A Lesson From The Taliban

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The hardest and best lessons we can learn about ourselves arrive when we can look at others and see the ways in which we are the same, rather than the ways in which we are different.

That concept may be unusually hard to grasp when our teachers are the Taliban and al Queda forces now struggling to keep their grip on Afghanistan and the world-terrorist network they created.

What in the world could we possibly have in common with these groups of blood-famished animals? That question becomes even harder to answer when you read a White House report, released yesterday, that lists atrocities committed by the two groups since September, 1996, when the Taliban captured Afghanistan's capital city of Kabul, castrated the country's president, and killed and tortured his brother.

Other alleged atrocities include the 1998 massacre of 600 Uzbek villagers; the 1998 capture of Mazar-e Sharif, which included, according to Human Rights watch, the execution of scores of men and boys and the rape of women and girls; and a 2001 massacre in Yakaolang, which included the executions of at least 170 men.

The list covers deeds through the past week, when eight boys were killed because they laughed at soldiers, an entire family was burned alive, and 100 Afghan Taliban members were slain by foreign Taliban and hung from lamp posts to warn would-be defectors.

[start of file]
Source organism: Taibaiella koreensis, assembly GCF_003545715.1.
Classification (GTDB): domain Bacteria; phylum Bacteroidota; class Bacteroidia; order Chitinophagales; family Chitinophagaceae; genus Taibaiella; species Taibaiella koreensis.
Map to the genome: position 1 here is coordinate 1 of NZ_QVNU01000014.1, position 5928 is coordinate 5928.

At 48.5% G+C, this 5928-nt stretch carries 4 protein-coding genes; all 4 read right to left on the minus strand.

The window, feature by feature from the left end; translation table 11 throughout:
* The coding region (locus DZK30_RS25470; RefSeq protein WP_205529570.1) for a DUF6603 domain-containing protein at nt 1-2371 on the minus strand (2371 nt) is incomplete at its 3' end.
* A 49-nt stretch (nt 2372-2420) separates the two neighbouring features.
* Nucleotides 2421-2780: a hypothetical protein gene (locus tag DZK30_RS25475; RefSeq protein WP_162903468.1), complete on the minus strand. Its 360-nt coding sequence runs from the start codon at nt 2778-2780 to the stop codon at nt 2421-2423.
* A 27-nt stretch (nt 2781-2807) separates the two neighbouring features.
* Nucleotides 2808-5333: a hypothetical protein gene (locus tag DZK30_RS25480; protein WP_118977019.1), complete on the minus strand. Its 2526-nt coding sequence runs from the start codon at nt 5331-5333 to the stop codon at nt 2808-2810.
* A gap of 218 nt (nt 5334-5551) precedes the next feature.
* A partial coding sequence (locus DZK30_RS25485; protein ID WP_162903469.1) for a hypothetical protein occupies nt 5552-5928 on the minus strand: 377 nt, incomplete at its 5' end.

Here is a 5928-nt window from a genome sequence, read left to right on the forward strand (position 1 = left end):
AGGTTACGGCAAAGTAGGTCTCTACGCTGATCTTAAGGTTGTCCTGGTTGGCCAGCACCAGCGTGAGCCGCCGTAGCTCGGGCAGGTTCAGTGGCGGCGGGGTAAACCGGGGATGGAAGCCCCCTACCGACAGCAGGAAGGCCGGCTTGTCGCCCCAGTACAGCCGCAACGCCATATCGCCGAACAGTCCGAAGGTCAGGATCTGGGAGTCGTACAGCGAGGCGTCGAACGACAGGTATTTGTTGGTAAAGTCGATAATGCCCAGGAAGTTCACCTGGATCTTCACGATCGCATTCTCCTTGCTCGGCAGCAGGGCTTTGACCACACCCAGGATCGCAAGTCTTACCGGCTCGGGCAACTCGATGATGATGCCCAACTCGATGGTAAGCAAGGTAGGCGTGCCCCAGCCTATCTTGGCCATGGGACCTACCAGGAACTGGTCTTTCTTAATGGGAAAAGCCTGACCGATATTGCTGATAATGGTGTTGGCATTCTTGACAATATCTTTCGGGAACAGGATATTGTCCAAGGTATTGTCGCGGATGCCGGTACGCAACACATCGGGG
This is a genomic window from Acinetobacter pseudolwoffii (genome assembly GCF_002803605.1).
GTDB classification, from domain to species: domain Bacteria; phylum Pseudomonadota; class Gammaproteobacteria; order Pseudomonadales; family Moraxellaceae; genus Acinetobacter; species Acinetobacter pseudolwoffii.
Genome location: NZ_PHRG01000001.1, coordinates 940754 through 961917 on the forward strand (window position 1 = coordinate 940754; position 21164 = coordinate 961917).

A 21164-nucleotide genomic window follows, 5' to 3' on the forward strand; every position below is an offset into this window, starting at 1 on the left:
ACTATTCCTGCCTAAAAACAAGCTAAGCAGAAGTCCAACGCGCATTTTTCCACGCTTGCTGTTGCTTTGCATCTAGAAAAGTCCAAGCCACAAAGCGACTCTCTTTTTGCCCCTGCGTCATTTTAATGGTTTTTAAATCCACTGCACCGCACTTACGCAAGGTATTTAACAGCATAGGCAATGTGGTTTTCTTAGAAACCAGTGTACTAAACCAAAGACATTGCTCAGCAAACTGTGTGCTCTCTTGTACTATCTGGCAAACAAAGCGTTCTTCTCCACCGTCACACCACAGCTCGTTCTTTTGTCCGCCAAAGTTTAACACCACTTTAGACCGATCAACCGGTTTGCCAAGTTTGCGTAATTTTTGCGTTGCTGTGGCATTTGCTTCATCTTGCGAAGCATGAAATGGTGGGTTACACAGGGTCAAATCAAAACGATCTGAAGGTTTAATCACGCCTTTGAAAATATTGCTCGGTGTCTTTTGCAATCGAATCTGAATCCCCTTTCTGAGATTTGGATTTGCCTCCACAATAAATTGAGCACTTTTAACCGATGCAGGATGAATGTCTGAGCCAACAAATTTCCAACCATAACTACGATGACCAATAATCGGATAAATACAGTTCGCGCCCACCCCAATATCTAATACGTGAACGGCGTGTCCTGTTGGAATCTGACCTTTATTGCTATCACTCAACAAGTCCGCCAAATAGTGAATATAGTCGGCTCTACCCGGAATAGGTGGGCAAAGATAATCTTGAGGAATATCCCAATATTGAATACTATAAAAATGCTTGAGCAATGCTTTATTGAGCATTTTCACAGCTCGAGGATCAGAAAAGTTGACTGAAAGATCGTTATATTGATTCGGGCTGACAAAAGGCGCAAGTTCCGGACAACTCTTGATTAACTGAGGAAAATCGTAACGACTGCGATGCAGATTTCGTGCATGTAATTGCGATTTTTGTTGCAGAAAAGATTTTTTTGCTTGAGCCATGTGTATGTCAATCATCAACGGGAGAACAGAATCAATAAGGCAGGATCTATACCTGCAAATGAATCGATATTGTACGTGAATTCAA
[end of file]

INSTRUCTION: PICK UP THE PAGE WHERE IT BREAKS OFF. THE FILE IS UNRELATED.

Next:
What could all of us possibly have in common with these people? One answer was provided two days ago by a foreign Taliban soldier who explained the murders of his fellow Muslims and, unintentionally, the attacks on America thusly: "They aren't pure enough."

No, it is not the routine of the average American to kill those we deem less pure than ourselves. But it is most definitely our habit to push them away, to maintain lines of separation, deprive them of rights we feel we deserve, label them as the enemy, and cheer their defeats ... all because we've taken it upon ourselves to judge them not "pure enough."

Although it may manifest itself differently on this side of the hemisphere, the disease is the same.

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